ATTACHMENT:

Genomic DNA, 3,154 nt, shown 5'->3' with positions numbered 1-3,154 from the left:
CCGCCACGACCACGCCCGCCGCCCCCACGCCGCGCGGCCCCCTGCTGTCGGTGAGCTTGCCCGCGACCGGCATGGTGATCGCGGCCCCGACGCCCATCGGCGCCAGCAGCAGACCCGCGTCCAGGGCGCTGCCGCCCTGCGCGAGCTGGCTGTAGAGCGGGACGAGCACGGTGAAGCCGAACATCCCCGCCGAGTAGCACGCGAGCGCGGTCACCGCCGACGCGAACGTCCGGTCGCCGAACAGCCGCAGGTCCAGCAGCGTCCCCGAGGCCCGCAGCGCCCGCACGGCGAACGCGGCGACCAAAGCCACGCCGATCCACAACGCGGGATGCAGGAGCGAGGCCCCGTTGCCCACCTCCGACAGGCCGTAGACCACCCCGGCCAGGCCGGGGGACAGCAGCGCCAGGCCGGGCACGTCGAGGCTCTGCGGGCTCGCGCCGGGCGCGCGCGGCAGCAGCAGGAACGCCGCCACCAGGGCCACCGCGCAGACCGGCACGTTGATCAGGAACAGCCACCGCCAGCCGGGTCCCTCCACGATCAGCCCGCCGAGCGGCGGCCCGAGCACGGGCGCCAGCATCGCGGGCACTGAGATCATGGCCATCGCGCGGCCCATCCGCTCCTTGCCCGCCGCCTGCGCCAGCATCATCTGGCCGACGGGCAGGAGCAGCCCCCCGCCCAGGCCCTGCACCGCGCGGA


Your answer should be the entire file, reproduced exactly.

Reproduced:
Genomic DNA, 3,154 nt, shown 5'->3' with positions numbered 1-3,154 from the left:
CCGCCACGACCACGCCCGCCGCCCCCACGCCGCGCGGCCCCCTGCTGTCGGTGAGCTTGCCCGCGACCGGCATGGTGATCGCGGCCCCGACGCCCATCGGCGCCAGCAGCAGACCCGCGTCCAGGGCGCTGCCGCCCTGCGCGAGCTGGCTGTAGAGCGGGACGAGCACGGTGAAGCCGAACATCCCCGCCGAGTAGCACGCGAGCGCGGTCACCGCCGACGCGAACGTCCGGTCGCCGAACAGCCGCAGGTCCAGCAGCGTCCCCGAGGCCCGCAGCGCCCGCACGGCGAACGCGGCGACCAAAGCCACGCCGATCCACAACGCGGGATGCAGGAGCGAGGCCCCGTTGCCCACCTCCGACAGGCCGTAGACCACCCCGGCCAGGCCGGGGGACAGCAGCGCCAGGCCGGGCACGTCGAGGCTCTGCGGGCTCGCGCCGGGCGCGCGCGGCAGCAGCAGGAACGCCGCCACCAGGGCCACCGCGCAGACCGGCACGTTGATCAGGAACAGCCACCGCCAGCCGGGTCCCTCCACGATCAGCCCGCCGAGCGGCGGCCCGAGCACGGGCGCCAGCATCGCGGGCACTGAGATCATGGCCATCGCGCGGCCCATCCGCTCCTTGCCCGCCGCCTGCGCCAGCATCATCTGGCCGACGGGCAGGAGCAGCCCCCCGCCCAGGCCCTGCACCGCGCGGA